Sixties Blossom in Berkeley
BERKELEY, Calif. (AP) _ Grooving to the beat of a tinny boom box, yoga instructor Dieter Grube flashes a peace sign as he keeps vigil outside KPFA community radio, which is locked up in a management-staff dispute.
Behind him, about 50 people mill about in the sun _ parents, retired professors, students, the homeless. Stacked on a table, a Xeroxed blast from the past: fliers advertising a benefit concert headlined by folk singer Joan Baez.
Here on a quiet street in Berkeley, the Sixties are in bloom as a community famous for its protest past goes radio-active.
``We have all of Berkeley here, and it’s wonderful,″ said Tracy Rosenberg, an organizer with the activist group Media Alliance and a regular on the KPFA protest line.
Agreeing with fired staffers’ contentions that management is trying to take their quirky community radio station mainstream, loyal listeners have taken to the sidewalk outside KPFA in protest for much of July. Their numbers have ranged from a dedicated few to rallies of thousands. About a dozen nylon tents have formed ``Camp KPFA,″ and a number of people have been arrested in skirmishes with police.
Big names like Baez and ``The Color Purple″ author Alice Walker have joined the cause, along with others like a woman from Humboldt County who would identify herself only as ``Behr.″
At times, the scene takes on a celebratory feel. Tables of food and drink stretched along the sidewalk Monday, and a nearby restaurant advertised ``KPFA specials″ for $5.
On Tuesday, while some staffers broadcast over pirated airwaves from a makeshift booth near the station, others met with officials of the parent company, the nonprofit Pacifica Foundation. No resolution was announced.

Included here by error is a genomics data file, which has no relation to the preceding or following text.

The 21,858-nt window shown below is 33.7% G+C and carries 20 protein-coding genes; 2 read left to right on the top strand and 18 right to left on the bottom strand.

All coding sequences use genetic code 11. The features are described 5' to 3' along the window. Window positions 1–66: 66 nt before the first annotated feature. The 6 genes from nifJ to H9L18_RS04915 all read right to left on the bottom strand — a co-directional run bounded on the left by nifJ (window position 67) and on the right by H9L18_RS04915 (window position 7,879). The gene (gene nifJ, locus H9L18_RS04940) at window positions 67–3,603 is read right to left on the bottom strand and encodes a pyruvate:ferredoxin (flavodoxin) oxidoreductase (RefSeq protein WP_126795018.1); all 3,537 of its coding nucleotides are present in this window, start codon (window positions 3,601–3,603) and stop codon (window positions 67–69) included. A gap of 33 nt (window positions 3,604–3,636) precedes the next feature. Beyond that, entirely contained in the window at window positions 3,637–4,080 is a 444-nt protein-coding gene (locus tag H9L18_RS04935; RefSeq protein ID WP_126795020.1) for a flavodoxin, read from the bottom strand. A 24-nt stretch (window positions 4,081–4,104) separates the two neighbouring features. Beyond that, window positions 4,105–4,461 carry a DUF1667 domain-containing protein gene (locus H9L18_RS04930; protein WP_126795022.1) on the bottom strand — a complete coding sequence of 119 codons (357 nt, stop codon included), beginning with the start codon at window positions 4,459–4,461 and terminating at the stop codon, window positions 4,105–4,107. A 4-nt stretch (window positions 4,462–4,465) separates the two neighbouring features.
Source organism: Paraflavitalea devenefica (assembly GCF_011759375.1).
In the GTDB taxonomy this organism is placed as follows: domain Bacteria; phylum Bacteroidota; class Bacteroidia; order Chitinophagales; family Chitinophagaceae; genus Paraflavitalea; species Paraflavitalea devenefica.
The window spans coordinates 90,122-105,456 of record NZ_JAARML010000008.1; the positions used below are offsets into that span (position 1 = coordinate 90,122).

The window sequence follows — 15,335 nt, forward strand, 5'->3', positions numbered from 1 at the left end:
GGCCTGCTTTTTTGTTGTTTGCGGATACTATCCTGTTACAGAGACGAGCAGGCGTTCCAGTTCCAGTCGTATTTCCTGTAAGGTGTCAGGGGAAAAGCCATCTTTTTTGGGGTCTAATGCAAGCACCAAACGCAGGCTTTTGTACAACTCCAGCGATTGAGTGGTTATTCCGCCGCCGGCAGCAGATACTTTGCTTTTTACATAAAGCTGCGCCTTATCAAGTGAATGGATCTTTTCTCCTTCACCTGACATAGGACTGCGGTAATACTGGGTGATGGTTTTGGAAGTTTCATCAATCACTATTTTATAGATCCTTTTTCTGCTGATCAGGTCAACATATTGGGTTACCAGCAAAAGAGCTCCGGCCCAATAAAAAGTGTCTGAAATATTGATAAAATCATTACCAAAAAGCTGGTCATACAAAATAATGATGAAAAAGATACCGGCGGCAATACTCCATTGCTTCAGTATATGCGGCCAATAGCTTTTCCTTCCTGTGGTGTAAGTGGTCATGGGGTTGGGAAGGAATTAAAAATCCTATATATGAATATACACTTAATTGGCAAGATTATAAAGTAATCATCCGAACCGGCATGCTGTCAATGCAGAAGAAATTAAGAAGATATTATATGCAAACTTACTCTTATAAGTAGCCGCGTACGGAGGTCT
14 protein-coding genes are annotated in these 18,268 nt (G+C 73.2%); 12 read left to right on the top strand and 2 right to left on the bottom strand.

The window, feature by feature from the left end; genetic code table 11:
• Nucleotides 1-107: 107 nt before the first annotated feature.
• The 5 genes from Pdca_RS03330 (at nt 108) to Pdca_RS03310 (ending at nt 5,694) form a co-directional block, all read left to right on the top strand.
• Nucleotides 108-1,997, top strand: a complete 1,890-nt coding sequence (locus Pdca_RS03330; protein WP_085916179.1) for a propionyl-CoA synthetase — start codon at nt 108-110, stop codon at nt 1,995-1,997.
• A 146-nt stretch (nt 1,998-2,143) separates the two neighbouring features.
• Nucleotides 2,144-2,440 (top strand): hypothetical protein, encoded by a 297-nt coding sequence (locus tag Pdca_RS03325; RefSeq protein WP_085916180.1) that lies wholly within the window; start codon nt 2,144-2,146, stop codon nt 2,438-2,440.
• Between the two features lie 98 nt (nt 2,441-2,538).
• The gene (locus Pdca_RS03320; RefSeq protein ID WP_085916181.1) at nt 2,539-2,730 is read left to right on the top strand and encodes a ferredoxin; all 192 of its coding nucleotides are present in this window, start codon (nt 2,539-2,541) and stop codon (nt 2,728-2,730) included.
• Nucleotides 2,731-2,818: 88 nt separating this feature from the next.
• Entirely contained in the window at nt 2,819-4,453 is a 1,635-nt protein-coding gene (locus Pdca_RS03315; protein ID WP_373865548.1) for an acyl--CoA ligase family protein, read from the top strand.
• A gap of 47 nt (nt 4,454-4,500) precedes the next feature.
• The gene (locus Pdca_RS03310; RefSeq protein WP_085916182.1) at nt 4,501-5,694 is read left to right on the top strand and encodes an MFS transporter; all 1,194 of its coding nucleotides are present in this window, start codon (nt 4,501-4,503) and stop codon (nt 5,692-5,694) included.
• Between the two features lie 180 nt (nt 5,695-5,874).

Over five colorful decades, KPFA has earned a spot in broadcast lore. It has broadcast Allen Ginsberg’s seminal poem ``Howl,″ claimed to be the first to play the Grateful Dead and given a start to film critic Pauline Kael.
The trouble began in April when popular general manager Nicole Sawaya was dismissed. Management banned discussion of the issue from KPFA’s airwaves, resulting in two firings of on-air staff and the arrests of more than a dozen protesters for trespassing.
In mid-July, listeners heard veteran KPFA newsman Dennis Bernstein hustled out the door after he mentioned the controversy. All staffers were put on paid leave as management locked the doors and began airing old shows.
Some might have trouble casting the Pacifica Foundation in the role of oppressive parent. Its board is chaired by Mary Frances Berry, who also heads the U.S. Civil Rights Commission.
Pacifica managers deny any attempt to stifle KPFA. Others contend the on-air gag rule and subsequent lockdown don’t mesh with the station’s mission.
``I cannot accept the occupation of a radio station under armed security,″ Ms. Rosenberg said.
Many angered by the moves are longtime listeners who trust KPFA to bring them voices they say are ignored by the mainstream media. Standing at an information table, Scott Fleming, a recent graduate of UC Berkeley’s Boalt Hall law school, sheepishly admitted he wasn’t getting much studying done for his bar exam next week.
But some things, he said, are more important.
``They seem to think they can come and take our radio station away from us,″ he said.
Some are newer devotees, like Grube, a recent arrival from Germany who smiled serenely on Monday amid the supportive blares of motorists’ horns. He said he was there to support free speech and free expression.
``I am a meditator, so usually I sit on my cushion and meditate,″ he said. ``It’s really the first time something like this is really grabbing me.″